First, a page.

How To Combat Anxiety



We all need a certain amount of stress to live our daily lives, however when this stress becomes unmanageable we need to do something about it.


Symptoms of Anxiety


If you are suffering from one or more of the signs below you may be experiencing a period of anxiety:

  • sleeping badly
  • palpitations
  • panic attacks
  • constant worry
  • prolonged headaches
  • ongoing constipation or diarrhoea
  • nightmares


It is usually possible to find the trigger for our anxiety eg the run up to an exam. Once we have found the trigger for the anxiety we can help ourselves to reduce it.


Ways To Reduce Anxiety


  • Take some deep breaths
  • Practise Mindfulness meditation
  • Do something you enjoy eg read a book, watch a movie
  • Take some exercise, preferably outdoors
  • Talk to someone you know and trust
  • Spend some time in nature


Working with Anxiety in Psychodynamic Counselling


Anxiety can also be a reaction to underlying issues which have been around for a long time. For example, we feel anxious when we have an important work meeting coming up.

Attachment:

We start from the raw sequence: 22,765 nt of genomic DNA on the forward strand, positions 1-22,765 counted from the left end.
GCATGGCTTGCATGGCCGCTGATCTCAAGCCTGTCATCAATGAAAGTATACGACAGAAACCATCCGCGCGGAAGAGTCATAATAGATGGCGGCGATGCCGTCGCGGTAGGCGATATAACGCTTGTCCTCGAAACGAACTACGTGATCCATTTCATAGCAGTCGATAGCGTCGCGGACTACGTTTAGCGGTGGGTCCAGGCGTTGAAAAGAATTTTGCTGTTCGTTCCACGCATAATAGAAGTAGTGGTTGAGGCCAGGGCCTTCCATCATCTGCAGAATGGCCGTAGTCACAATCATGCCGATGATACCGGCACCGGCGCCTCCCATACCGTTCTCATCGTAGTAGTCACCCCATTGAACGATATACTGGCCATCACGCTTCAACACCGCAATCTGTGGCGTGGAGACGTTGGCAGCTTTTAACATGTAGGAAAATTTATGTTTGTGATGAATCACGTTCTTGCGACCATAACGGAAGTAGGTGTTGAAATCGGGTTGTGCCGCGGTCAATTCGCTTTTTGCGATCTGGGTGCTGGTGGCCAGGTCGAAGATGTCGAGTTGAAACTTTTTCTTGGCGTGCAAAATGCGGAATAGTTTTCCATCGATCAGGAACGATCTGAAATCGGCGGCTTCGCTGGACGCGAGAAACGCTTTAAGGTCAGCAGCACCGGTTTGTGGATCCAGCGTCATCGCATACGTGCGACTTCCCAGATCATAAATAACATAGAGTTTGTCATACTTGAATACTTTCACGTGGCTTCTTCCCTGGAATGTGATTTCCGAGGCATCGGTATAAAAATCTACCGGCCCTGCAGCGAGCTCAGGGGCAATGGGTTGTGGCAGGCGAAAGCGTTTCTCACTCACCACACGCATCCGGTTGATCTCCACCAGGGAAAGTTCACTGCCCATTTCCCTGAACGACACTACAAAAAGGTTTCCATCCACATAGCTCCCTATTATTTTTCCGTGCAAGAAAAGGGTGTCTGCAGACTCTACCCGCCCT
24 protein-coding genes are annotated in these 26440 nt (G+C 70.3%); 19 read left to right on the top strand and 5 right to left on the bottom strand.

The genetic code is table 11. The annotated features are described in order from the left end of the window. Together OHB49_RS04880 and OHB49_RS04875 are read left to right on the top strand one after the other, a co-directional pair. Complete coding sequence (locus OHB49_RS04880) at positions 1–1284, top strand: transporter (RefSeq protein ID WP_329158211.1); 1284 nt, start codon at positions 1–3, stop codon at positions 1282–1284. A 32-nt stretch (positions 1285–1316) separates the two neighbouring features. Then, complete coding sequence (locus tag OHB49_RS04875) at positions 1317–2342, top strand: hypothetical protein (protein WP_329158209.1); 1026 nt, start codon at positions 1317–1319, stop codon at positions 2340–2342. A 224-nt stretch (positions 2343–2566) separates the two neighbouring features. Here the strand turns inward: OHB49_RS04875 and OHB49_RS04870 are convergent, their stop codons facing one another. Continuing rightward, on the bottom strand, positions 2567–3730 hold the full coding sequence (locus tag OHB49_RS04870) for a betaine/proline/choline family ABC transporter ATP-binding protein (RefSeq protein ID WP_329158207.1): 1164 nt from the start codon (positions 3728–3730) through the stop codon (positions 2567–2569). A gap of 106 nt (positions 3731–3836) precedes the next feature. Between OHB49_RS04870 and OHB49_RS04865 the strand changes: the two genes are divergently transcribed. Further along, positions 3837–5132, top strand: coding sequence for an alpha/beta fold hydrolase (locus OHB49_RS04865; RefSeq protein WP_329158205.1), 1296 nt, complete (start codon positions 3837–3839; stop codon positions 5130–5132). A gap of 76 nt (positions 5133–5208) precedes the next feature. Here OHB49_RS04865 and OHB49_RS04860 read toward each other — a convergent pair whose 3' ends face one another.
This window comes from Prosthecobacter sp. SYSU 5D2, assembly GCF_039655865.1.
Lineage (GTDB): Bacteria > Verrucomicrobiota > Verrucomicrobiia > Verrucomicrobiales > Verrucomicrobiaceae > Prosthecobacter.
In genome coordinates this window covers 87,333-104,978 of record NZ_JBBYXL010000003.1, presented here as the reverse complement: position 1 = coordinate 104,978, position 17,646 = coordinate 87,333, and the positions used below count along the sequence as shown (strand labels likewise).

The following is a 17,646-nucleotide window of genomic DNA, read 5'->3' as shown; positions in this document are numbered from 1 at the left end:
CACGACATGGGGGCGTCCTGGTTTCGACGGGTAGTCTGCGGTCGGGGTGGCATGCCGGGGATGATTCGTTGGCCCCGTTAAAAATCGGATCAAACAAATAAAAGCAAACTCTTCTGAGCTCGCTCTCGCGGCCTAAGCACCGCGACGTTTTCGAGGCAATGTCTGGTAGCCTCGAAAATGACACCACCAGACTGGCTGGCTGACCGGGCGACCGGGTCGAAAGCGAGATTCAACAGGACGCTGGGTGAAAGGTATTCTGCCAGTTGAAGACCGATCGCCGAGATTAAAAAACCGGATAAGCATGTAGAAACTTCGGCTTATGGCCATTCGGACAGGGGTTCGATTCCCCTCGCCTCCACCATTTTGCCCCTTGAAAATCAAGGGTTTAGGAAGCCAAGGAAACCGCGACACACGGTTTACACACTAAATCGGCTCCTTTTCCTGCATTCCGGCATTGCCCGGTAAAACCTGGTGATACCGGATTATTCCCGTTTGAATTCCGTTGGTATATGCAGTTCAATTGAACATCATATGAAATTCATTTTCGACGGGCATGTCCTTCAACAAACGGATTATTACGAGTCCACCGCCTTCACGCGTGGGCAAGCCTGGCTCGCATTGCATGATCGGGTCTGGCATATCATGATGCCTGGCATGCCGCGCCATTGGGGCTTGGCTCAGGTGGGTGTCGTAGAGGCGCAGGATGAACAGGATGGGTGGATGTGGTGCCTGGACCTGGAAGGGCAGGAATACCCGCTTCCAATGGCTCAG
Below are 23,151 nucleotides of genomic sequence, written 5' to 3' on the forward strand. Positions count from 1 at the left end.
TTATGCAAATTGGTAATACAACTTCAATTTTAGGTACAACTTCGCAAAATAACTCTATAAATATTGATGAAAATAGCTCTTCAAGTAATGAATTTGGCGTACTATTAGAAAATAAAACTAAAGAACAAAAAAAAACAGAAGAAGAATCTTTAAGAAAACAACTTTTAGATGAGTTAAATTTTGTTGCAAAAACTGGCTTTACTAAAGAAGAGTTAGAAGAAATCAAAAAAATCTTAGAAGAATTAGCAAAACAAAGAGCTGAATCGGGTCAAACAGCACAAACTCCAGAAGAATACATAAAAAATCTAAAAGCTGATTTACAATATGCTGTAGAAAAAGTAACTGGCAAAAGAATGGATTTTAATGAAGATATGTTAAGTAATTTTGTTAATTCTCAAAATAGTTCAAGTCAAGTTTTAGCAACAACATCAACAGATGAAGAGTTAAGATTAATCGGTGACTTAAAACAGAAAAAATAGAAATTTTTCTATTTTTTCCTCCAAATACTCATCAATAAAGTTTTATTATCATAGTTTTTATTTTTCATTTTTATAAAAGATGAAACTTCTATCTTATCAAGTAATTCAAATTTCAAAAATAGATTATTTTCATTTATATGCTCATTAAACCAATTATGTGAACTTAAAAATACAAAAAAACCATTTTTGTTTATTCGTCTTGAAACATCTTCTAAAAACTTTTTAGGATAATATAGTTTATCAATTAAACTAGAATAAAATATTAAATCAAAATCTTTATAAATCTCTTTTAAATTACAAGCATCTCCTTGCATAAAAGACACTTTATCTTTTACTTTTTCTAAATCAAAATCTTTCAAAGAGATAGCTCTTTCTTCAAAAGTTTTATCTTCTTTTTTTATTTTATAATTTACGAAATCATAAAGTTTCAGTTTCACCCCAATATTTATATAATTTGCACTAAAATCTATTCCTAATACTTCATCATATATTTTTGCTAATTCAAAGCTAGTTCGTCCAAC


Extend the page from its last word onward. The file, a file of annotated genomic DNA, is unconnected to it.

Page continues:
The immediate anxiety can be relieved practically by being very well prepared and organised and thinking through all the possibilities of the meeting and what that could involve.

However, this may not be the end of the matter. Anxiety can be a signal that something more deep-seated is troubling us.


Discovering the Root Cause of the Anxiety


Anxiety is often a reaction to underlying distress which has been around for a long time. If we are able to explore what the underlying distress is about we may be able to discover the root cause of the anxiety.


For example, reflecting on the above meeting scenario we realise that there is one member of staff that we find difficult to manage and who we try to avoid.


If we look further into this situation we become aware that we have a fear of confrontation generally.


Through talking in the counselling sessions we discover where our fear of confrontation comes from. This gives us an understanding of our anxiety and fear of confrontation and a different perspective on it.


Going forward we can then choose to behave differently in confrontational situations. In time, the anxiety decreases and we naturally become more assertive.


Once the underlying distress has been acknowledged and talked about it can reduce its power over us thereby reducing the anxiety in the long term.












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